Humphrey fellows for 2009-10 welcomed at Penn State

September 17, 2009

University Park, Pa. -- The College of Education welcomes 12 international professionals participating in this year’s Hubert H. Humphrey Fellowship Program at Penn State.

The Humphrey Fellowship Program brings accomplished mid-career professionals from specific countries around the world to selected universities in the United States for public service, advanced study, professional training, and work-related experiences. President Jimmy Carter established the program in 1978 in honor of the late Vice President Hubert H. Humphrey.

The one-year nondegree program provides the fellows with combined academic and professional development opportunities.

Penn State has hosted Humphrey fellows each year since the program was established. The College of Education is the University’s administrative home of the program. Leila Bradaschia is the program's director.

The 2009–20 Humphrey fellows:

Ulugbek Abdurazakov, English teacher and assistant principal at Yusuf Saremi School in Kazakhstan, teaches English in grades 8 to 11 and facilitates all national testing for his school. He also helps students find grants and scholarships for higher education and mentors students who plan to study abroad. Abdurazakov is interested in educational leadership, English as a second language, and community–school partnerships.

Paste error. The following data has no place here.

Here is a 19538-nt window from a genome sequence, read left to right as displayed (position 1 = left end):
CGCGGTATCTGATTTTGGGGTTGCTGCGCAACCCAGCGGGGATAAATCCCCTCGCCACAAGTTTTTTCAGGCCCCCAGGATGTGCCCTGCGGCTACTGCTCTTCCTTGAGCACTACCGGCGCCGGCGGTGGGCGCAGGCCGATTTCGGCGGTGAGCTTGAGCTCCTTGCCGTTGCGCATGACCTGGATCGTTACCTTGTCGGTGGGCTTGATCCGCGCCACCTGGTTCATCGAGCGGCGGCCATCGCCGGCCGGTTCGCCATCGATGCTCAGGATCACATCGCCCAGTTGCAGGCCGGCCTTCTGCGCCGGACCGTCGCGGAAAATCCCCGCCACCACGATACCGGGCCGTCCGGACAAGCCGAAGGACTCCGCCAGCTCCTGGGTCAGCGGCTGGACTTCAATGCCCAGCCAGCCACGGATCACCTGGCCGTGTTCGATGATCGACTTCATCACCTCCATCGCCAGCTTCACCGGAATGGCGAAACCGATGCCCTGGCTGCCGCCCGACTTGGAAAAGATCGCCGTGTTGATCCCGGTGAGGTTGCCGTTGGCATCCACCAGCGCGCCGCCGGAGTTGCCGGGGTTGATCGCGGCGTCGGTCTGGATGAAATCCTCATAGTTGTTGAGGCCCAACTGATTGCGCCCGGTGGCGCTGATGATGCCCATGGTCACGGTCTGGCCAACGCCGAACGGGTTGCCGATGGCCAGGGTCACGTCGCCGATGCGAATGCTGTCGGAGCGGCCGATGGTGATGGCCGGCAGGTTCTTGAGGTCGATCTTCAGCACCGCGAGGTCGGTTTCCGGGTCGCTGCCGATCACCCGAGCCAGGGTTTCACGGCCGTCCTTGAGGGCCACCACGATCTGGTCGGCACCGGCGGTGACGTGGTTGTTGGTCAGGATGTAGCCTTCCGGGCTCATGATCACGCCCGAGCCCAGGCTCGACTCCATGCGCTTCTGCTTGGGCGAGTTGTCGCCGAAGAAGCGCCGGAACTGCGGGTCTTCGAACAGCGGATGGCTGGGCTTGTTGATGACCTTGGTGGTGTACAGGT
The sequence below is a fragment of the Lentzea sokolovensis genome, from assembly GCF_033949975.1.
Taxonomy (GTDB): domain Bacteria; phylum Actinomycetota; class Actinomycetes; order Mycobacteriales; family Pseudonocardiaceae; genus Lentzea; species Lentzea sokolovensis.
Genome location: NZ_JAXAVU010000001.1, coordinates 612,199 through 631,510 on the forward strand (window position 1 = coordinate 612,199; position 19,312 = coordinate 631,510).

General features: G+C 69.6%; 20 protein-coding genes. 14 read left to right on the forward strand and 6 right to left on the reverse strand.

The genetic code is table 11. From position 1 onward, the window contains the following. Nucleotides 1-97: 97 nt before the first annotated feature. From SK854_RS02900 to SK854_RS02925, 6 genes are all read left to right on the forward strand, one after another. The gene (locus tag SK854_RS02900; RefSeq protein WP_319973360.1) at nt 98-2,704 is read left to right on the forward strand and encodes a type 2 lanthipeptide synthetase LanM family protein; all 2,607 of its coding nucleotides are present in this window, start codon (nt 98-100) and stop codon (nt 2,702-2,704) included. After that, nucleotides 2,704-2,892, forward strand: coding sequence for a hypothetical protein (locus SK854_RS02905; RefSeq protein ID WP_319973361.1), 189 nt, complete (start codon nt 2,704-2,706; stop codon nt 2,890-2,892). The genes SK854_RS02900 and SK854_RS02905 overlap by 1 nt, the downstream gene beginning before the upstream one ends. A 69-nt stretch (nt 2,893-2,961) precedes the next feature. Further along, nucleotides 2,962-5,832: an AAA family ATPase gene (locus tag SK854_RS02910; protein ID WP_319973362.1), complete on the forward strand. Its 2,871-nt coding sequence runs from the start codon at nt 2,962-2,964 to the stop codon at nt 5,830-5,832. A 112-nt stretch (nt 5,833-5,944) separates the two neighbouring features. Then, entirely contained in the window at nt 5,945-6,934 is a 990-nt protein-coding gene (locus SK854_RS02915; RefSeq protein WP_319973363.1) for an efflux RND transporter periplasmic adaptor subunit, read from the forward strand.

Cristina Adam, educational program coordinator for Save the Children Romania, works with children’s rights, health education, and youth civic participation programs. She is a project manager interested in the design and implementation of appropriate education programs and policies, including formal and non-formal education strategies in order to make education available to everyone.

Buthaina Al-Nama, assistant principal at Safra Intermediate Primary School in Bahrain, schedules classes, evaluates her school facility and curriculum, monitors students’ educational progress, motivates teachers, prepares her school’s budget, supervises attendance and connects teachers, parents and students. She is interested in educational technology, leadership and teaching methodologies.